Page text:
*Suppose that* *and* . *Then*(3.1)*where*(3.2)

The two forms of *f* given in (3.2) are related by Pfaff's identity(3.3)The same is true for the two forms of *f* on various intervals in the statements of theorems 3.4 and 3.5.

Setting *τ*=*pt*, *z*=*αp* and *ζ*=*βp* converts the identities (3.1) and (3.2) to the following form, which is the formula given in §4.21 (8), p. 213 of Erdélyi *et al*. (1954).

*Under the assumptions of* *theorem 3.1**, for α, β, p*>0,(3.4)

For each of theorems 3.4 and 3.5 and for 0<*β*<*α*, there is a corresponding formula that expresses a product of Whittaker functions of variables *αp* and *βp*, multiplied by , as the Laplace transform of an expression that is, piecewise, similar to the last line of (3.4). In theorem 3.4 there is one such expression on the interval 0<*t*<*β* and a second on the interval *β*<*t*<∞. In theorem 3.5, there are three such expressions, corresponding to the intervals 0<*t*<*β*, *β*<*t*<*α* and *α*<*t*<*α*+*β*.

*Suppose that* *and* . *Then*(3.5)*where*(3.6)

(3.7)

*Suppose that* , *and* 0<*ζ*<*z*. *Then*(3.8)*where*(3.9)

(3.10)

(3.11)

The following lemma is key.

*Given complex α, β, γ with* *, set*(3.12)*for* , . *Then*(3.13)

It is enough to prove this when *x*, *y*>0. The idea is that under a Möbius transformation that fixes 0 and 1 and moves the singularity 1/*y* to ∞, the integral simplifies to a standard integral representation of the hypergeometric function. In fact, given *ρ*>0, the change of variablesmaps the interval [0,1] to itself andSince the exponents sum to 0, the powers of *s*+*ρ* from the denominators cancel andTake 1+*ρ*=1/*y*, so that the last factor becomes 1. Then the integral becomesUp to a numerical factor, this integral is Euler's integral formand we obtain the first identity in (3.13). Choosing 1+*ρ*=1/*x* leads to the second identity in (3.13). ▪

The two identities in (3.13) are related by Pfaff's identity (3.3).

## 4. Proofs of theorems 3.1, 3.4 and 3.5

To lighten the notational burden we setNote that 1+2*μ*=*a*+*b*, 1−2*μ*=*a*′+*b*′ and *a*+*b*+*a*′+*b*′−2=0.

Using the identity and the identities (2.3) and (2.6) we obtain(4.1)Set *τ*=*zτ*_{1}+*ζτ*_{2} and *u*=*zτ*_{1}, so that *τ*_{1}=*u*/*z*, *τ*_{2}=(*τ*−*u*)/ζ and 0≤*u*≤*τ*. Change variables again to *u*=*στ*, 0≤*σ*≤1. The double integral in (4.1) is(4.2)whereThe last integral is (3.12) with *x*=−*τ*/*z*, *y*=*τ*/(*τ*+*ζ*), *α*=*a*, *β*=1−*b*, *γ*=*a*+*a*′, so(4.3)The identities (4.1)–(4.3) give (3.1) and (3.2). ▪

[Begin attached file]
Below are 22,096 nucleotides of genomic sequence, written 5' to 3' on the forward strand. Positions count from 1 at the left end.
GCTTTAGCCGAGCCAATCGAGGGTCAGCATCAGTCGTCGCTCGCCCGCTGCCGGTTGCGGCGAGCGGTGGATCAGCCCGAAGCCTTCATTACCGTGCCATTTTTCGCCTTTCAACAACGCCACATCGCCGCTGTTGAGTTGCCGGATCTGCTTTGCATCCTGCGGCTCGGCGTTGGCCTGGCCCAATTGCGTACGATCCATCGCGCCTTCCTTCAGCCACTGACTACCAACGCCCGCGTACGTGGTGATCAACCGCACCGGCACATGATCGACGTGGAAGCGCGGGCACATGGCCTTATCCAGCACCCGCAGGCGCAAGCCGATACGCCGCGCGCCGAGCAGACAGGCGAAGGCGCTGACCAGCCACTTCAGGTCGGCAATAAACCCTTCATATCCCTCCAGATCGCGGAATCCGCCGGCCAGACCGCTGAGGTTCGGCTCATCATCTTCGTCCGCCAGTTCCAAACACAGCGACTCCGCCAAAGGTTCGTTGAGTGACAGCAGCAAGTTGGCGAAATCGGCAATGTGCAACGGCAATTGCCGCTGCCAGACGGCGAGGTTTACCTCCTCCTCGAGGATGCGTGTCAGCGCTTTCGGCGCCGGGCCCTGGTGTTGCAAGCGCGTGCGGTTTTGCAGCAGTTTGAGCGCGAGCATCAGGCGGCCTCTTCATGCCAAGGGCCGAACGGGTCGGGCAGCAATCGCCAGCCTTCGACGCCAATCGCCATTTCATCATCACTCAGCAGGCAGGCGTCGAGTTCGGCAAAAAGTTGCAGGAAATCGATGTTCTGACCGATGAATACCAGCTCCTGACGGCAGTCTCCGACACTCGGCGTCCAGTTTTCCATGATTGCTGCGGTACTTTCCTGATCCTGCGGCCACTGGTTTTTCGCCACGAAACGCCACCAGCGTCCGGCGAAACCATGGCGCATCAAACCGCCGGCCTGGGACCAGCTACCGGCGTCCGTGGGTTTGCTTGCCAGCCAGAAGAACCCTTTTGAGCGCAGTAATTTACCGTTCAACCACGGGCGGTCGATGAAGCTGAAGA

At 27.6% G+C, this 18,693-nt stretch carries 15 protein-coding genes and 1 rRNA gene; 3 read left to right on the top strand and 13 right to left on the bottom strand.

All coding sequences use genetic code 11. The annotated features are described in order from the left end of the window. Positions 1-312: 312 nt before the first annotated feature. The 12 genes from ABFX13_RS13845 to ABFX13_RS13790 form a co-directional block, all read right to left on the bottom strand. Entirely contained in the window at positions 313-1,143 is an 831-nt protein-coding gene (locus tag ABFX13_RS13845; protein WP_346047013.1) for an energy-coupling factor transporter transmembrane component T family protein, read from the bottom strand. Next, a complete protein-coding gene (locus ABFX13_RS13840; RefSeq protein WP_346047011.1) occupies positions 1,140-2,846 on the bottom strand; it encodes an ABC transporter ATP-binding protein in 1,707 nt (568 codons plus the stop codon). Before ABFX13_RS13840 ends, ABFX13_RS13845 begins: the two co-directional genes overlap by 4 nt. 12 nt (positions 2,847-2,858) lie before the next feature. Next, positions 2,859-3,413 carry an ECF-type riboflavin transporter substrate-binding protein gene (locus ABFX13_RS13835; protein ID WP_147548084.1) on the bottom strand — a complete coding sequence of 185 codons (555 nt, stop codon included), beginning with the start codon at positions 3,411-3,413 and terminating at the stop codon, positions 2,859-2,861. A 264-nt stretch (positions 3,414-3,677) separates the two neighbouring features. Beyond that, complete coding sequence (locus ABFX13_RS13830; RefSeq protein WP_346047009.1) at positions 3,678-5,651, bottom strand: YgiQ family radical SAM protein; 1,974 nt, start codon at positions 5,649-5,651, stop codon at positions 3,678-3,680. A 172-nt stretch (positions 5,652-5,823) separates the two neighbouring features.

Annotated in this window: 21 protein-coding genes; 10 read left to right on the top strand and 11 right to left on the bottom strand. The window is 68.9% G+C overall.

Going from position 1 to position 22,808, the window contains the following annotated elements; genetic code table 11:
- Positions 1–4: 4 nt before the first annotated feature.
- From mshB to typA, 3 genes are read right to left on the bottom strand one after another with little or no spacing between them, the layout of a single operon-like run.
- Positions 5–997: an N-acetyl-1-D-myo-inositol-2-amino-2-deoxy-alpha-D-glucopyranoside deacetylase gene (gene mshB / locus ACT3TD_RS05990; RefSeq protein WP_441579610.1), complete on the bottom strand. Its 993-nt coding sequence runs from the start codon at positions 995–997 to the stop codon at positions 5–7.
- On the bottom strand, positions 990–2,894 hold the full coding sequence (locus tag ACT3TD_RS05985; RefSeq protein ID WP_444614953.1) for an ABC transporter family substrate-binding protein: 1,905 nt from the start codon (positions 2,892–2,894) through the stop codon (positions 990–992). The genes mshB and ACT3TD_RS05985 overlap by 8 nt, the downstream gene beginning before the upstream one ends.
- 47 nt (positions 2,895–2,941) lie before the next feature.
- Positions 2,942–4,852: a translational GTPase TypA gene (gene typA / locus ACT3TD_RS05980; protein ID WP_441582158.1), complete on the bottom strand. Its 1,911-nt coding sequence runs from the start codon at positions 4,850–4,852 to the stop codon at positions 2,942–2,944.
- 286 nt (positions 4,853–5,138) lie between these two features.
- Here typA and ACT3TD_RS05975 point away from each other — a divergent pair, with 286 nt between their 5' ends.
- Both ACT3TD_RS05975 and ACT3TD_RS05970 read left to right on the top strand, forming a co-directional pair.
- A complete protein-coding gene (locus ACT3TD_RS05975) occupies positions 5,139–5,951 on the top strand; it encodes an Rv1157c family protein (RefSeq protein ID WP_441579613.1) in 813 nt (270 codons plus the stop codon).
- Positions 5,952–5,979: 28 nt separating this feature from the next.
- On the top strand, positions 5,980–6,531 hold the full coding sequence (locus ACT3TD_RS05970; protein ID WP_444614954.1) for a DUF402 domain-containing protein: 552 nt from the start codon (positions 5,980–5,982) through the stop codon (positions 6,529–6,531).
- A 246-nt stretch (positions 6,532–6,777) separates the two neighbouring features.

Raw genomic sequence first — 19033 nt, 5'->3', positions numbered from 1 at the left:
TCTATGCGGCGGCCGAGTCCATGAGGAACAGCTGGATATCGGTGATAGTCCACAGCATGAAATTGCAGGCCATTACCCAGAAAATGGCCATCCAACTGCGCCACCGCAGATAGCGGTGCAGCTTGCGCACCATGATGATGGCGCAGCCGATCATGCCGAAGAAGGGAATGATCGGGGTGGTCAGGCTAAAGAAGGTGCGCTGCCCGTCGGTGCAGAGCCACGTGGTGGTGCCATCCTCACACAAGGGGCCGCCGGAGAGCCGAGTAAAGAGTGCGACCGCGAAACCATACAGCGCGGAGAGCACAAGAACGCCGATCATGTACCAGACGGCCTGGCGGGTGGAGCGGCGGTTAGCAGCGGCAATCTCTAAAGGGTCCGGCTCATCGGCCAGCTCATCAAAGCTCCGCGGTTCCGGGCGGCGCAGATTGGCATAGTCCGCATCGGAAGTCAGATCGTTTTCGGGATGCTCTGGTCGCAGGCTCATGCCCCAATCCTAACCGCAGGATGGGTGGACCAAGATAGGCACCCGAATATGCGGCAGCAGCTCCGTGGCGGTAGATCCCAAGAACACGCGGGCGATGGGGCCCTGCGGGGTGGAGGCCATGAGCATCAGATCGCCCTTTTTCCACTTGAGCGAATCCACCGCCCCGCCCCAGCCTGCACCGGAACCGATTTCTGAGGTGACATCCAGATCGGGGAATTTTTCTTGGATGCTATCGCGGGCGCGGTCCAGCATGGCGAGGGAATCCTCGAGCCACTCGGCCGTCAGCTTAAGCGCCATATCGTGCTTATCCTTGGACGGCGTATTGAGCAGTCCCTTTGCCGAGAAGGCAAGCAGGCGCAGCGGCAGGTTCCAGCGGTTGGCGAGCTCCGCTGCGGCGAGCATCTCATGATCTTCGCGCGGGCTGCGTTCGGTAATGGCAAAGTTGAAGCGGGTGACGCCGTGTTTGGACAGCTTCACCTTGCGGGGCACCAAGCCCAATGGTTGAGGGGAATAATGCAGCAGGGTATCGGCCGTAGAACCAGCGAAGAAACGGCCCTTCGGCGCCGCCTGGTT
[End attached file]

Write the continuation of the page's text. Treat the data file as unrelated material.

Using the identity and the identities (2.2), (2.3), (2.5) and (2.6), we obtain(4.4)Set , , so thatThen the integral in (4.4) iswhere

When *τ*<*ζ* in (4.4) we set *u*=*στ* to getThis last integral is (3.12) with *x*=*τ*/(*z*+*τ*), *y*=*τ*/*ζ*, *α*=1−*a*′, *β*=*a*, *γ*=*a*+*b*′, so(4.5)The identities (4.3) and (4.5) give (3.6).

When *τ*>*ζ* we set *u*=*σζ* so thatThis last integral is (3.12) with *x*=*ζ*/(*z*+*τ*), *y*=*ζ*/*τ*, *α*=1−*a*′, *β*=*a*, *γ*=*a*+*b*, so(4.6)The identities (4.3) and (4.6) give (3.7). ▪

The integrals leading to (4.5) and (4.6) are Appell hypergeometric functions of two variables (Erdélyi *et al*. 1953, p. 230, §5.8.1, (1)). The reduction formula (Erdélyi *et al*. 1953, p. 238, §5.10 (1)) and (4.3) can then be used to deduce the first form of (4.5) and the second form of (4.6).

Using the identities (2.2) and (2.5) we obtainSet *τ*_{j}=1−*σ*_{j}, so that this becomes(4.7)Let *τ*=*σ*_{1}*z*+*σ*_{2}*ζ* and *u*=*σ*_{1}*z*, so that 0≤*τ*≤*z*+*ζ* andThen the double integral in (4.7) becomeswhere(4.8)

For 0<*τ*<*ζ*, the interval of integration in (4.8) is 0<*u*<*τ*, so we take *u*=*τσ* and obtainThe last integral is (3.12) with *x*=*τ*/*z* and *y*=−*τ*/(*ζ*−*τ*), *α*=*b*, *β*=1−*a*, *γ*=*b*+*b*′, so(4.9)The identities (4.7)–(4.9) give (3.9).

For *ζ*<*τ*<*z*, the interval of integration in (4.8) is *τ*−*ζ*<*u*<*τ*, so we take *u*=*τ*−*ζ*+*ζσ*. Let *w*=*z*+*ζ*−*τ*. ThenThe last integral is (3.12) with *x*=*ζ*/*w*, *y*=−*ζ*/(*τ*−*ζ*), *α*=*a*′, *β*=1−*a*, *γ*=*a*′+*b*′, so(4.10)The identities (4.7), (4.8) and (4.10) give (3.10).

For *z*<*τ*<*z*+*ζ*, the interval of integration in (4.8) is *τ*−*ζ*<*u*<*z*, so we take *u*=*τ*−*ζ*+*σw* with *w*=*z*+ζ−*τ*. ThenThe last integral is (3.12) with *x*=*w*/*ζ*, *y*=−*w*/(*τ*−*ζ*), *α*=*a*′, *β*=1−*b*′, *c*=*a*+*a*′, so(4.11)The identities (4.7), (4.8) and (4.11) give (3.11). ▪

## Acknowledgments

Y.K. acknowledges a useful discussion of these topics with Jeremy Schiff. Both authors thank the referees for useful comments.

## Footnotes

- Received October 3, 2007.
- Accepted December 5, 2007.

- © 2008 The Royal Society